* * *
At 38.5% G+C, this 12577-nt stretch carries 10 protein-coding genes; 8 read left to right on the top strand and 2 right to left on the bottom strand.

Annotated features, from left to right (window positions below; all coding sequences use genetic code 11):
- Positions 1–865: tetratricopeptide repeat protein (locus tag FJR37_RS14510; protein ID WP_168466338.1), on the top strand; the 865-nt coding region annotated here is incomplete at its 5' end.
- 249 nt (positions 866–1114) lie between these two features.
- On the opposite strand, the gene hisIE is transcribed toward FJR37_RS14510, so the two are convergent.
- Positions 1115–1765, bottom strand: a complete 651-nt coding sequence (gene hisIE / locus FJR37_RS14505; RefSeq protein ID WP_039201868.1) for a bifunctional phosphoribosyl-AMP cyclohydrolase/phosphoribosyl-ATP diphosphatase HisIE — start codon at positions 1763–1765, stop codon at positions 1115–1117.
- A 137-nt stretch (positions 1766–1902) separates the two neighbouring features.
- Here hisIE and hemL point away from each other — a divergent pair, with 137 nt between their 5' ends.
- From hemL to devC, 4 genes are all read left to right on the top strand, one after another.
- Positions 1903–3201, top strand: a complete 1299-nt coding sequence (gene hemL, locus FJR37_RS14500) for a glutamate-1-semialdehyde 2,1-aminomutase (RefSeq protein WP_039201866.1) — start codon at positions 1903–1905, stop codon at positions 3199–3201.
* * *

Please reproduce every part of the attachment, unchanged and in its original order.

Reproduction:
At 38.5% G+C, this 12577-nt stretch carries 10 protein-coding genes; 8 read left to right on the top strand and 2 right to left on the bottom strand.

Annotated features, from left to right (window positions below; all coding sequences use genetic code 11):
- Positions 1–865: tetratricopeptide repeat protein (locus tag FJR37_RS14510; protein ID WP_168466338.1), on the top strand; the 865-nt coding region annotated here is incomplete at its 5' end.
- 249 nt (positions 866–1114) lie between these two features.
- On the opposite strand, the gene hisIE is transcribed toward FJR37_RS14510, so the two are convergent.
- Positions 1115–1765, bottom strand: a complete 651-nt coding sequence (gene hisIE / locus FJR37_RS14505; RefSeq protein ID WP_039201868.1) for a bifunctional phosphoribosyl-AMP cyclohydrolase/phosphoribosyl-ATP diphosphatase HisIE — start codon at positions 1763–1765, stop codon at positions 1115–1117.
- A 137-nt stretch (positions 1766–1902) separates the two neighbouring features.
- Here hisIE and hemL point away from each other — a divergent pair, with 137 nt between their 5' ends.
- From hemL to devC, 4 genes are all read left to right on the top strand, one after another.
- Positions 1903–3201, top strand: a complete 1299-nt coding sequence (gene hemL, locus FJR37_RS14500) for a glutamate-1-semialdehyde 2,1-aminomutase (RefSeq protein WP_039201866.1) — start codon at positions 1903–1905, stop codon at positions 3199–3201.